The good news is that the industries in which the UK excels are ready to strike new partnerships, forge new alliances, and create new opportunities. For a prosperous future, it is time for the country to dramatically scale up its high-tech exports.
The UK enjoyed a vibrant heavy manufacturing sector for a hundred years or more before its relative decline. Today, we play host to a wave of high-tech manufacturing, design and service industries that lead the world in many sectors. Consider, for example, that the majority of the world’s motorsport industry is located in a small ring around Silverstone in the Midlands. According to the Motorsport Industry Association, this cutting-edge industry alone is worth £9 billion ($12.5 billion) per year to the UK economy.
Likewise, in the space industry. NASA may take the headlines, but the UK’s stable of design, technology and manufacturing space industries are world leading in many cases. My own company, Inmarsat, has been designing and operating satellites for more than 40 years for example. Founded by the international community to save lives at sea, we now bring world-class mobile connectivity to even the most remote parts of the world, on land, on the waves and in the air.
For cutting-edge sectors like these to thrive and for the economy to rebuild through them, we need two things as the country looks to the future.
The first is a skilled workforce. Teachers are already warning of the impact of a year of online schooling on the prospects for today’s students. This adds to the challenge we already had to encourage more people into Science, Technology, Engineering and Maths (STEM) subjects and careers. Therefore, this needs to be a priority in government plans to support education over the years ahead if we are to meet industry objectives to attract top talent and deliver the growth the country needs.
The second is creating the right conditions to export. Industry has proven adept at forging the links and relationships to do this, but government still needs to give a helping hand.
In the defence industry, we have the Five Eyes intelligence partnership. Beyond the obvious benefits of knowledge sharing between five close allies, it provides a stable footing and natural connections for UK defence companies overseas.
And in the space industry we now have a space bridge, thanks to a new partnership signed between the UK and Australia only last month. Focused on mutual knowledge sharing and investment, it opens up opportunities in satellite communications, space science, Earth observation, climate monitoring, satellite navigation, launch and space-enabled applications.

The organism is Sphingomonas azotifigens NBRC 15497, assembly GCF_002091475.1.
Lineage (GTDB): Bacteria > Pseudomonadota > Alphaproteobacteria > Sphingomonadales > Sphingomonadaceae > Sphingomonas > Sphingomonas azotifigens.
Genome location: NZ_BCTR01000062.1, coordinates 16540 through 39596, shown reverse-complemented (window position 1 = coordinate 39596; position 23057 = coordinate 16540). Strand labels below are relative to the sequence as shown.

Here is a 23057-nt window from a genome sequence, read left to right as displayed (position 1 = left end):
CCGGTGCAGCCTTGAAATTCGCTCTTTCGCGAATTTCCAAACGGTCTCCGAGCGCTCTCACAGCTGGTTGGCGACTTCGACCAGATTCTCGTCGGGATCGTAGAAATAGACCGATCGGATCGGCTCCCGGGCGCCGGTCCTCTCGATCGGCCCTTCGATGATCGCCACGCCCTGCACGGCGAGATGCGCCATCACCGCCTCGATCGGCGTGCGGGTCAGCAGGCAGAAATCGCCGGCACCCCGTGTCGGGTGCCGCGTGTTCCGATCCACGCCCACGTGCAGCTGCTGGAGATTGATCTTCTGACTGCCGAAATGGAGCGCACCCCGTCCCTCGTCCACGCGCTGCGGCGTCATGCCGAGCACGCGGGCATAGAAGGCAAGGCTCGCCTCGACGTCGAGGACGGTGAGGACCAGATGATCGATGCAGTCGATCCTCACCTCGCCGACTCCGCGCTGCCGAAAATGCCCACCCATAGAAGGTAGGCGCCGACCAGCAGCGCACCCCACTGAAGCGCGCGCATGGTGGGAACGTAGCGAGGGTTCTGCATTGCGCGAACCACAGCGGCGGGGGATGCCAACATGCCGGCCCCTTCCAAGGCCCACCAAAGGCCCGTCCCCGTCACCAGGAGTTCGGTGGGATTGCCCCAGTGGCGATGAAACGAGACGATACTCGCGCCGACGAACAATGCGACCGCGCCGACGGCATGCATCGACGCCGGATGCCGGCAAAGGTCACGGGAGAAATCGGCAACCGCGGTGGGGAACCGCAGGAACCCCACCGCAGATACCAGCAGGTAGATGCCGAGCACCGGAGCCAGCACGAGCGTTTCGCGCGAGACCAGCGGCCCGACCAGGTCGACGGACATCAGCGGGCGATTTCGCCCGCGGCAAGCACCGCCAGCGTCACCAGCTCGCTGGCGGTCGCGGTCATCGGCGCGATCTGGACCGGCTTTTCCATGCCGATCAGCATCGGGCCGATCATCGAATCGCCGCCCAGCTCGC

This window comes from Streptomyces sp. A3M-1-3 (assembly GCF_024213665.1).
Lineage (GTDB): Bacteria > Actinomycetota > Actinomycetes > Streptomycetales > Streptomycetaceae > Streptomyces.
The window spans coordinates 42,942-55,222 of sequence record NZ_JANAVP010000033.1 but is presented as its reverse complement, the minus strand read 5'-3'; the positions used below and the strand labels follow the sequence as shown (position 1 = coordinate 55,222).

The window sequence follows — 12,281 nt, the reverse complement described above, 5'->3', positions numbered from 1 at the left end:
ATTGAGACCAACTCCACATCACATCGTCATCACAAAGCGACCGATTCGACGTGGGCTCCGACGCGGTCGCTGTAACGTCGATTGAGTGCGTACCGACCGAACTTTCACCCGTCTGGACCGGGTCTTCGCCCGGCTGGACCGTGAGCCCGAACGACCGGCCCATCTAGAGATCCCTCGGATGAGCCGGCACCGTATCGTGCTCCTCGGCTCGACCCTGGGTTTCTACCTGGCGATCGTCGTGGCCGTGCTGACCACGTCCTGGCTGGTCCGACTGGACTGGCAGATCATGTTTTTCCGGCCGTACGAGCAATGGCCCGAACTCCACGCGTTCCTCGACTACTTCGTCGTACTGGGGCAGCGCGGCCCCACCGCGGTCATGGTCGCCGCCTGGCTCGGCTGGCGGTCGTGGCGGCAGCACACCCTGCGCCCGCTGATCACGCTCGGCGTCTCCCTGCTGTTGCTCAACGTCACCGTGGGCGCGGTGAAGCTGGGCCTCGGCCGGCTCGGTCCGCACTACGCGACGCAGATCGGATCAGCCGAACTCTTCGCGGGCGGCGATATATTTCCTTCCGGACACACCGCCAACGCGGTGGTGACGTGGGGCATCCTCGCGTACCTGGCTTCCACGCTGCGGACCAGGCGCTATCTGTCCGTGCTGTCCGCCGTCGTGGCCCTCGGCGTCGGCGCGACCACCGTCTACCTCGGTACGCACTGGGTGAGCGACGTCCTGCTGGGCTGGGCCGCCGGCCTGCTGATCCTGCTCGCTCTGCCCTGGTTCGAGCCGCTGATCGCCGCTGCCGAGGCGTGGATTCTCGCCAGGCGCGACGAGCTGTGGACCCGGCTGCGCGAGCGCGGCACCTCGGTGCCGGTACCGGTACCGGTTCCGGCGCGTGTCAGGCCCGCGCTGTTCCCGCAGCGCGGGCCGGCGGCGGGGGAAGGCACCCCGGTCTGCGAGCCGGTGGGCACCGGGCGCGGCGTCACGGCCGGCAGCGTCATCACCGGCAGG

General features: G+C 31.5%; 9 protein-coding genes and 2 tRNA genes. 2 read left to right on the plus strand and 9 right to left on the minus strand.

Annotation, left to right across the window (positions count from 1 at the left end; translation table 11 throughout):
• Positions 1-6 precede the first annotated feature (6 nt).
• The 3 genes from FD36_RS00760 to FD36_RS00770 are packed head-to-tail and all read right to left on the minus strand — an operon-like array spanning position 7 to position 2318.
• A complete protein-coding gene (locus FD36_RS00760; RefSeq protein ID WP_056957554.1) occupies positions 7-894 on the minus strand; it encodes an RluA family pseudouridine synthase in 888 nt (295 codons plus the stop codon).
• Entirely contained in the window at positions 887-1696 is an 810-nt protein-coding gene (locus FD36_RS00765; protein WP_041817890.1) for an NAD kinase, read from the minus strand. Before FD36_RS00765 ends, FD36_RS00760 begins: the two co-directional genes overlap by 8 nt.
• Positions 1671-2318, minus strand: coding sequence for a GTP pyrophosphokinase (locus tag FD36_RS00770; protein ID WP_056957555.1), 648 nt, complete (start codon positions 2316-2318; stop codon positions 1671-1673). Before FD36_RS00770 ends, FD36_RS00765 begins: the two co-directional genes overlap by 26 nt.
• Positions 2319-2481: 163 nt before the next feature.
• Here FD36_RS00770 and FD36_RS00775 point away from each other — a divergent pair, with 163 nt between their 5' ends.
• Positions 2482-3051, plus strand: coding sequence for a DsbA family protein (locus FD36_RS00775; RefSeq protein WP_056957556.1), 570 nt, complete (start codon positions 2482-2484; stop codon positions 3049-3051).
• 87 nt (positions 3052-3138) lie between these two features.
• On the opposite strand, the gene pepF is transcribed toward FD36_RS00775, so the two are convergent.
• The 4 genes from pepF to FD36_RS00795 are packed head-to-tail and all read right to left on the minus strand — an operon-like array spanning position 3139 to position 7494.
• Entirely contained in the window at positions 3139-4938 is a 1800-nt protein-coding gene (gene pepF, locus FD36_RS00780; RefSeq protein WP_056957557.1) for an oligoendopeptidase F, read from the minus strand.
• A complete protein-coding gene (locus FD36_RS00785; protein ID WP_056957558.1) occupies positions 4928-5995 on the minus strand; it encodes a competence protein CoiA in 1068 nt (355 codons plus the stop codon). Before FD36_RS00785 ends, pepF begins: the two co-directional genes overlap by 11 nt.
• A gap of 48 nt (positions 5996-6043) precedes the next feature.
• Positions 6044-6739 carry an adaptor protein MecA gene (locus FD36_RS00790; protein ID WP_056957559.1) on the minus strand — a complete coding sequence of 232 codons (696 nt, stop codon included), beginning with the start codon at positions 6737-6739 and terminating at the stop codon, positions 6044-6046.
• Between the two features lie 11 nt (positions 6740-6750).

These types of schemes are key to successfully exporting our knowledge and high-tech industries. The good news is that they are already working.
Inmarsat recently announced a new, long-term contract extension to the partnership with the Australian Defence Force to provide satellite connectivity worldwide. By the end of the agreement, Australian soldiers, pilots and naval crews will have enjoyed fast, high quality, secure broadband and data services wherever they operate, for more than 40 years from a British-based company.
Thanks to this kind of high-tech industry, sailors out at sea for months on end have a way to communicate with their families back home. And soldiers out in the field have a way to coordinate rescue services and other operations more quickly and securely.
It used to be said that the UK was a nation of shopkeepers. Today, we have the opportunity to become a nation of twenty-first century engineers and innovators. The key to success will be building the equivalent of space bridges in other industries where the UK excels so that it can sell significantly more of our very best goods and services to the world.
Rajeev Suri is CEO of British satellite operator Inmarsat, which operates a fleet of communications spacecraft in L-band, Ka-band and S-band. Suri, who was previously the CEO of Finnish telecoms infrastructure company Nokia, succeeded Rupert Pearce at Inmarsat March 1.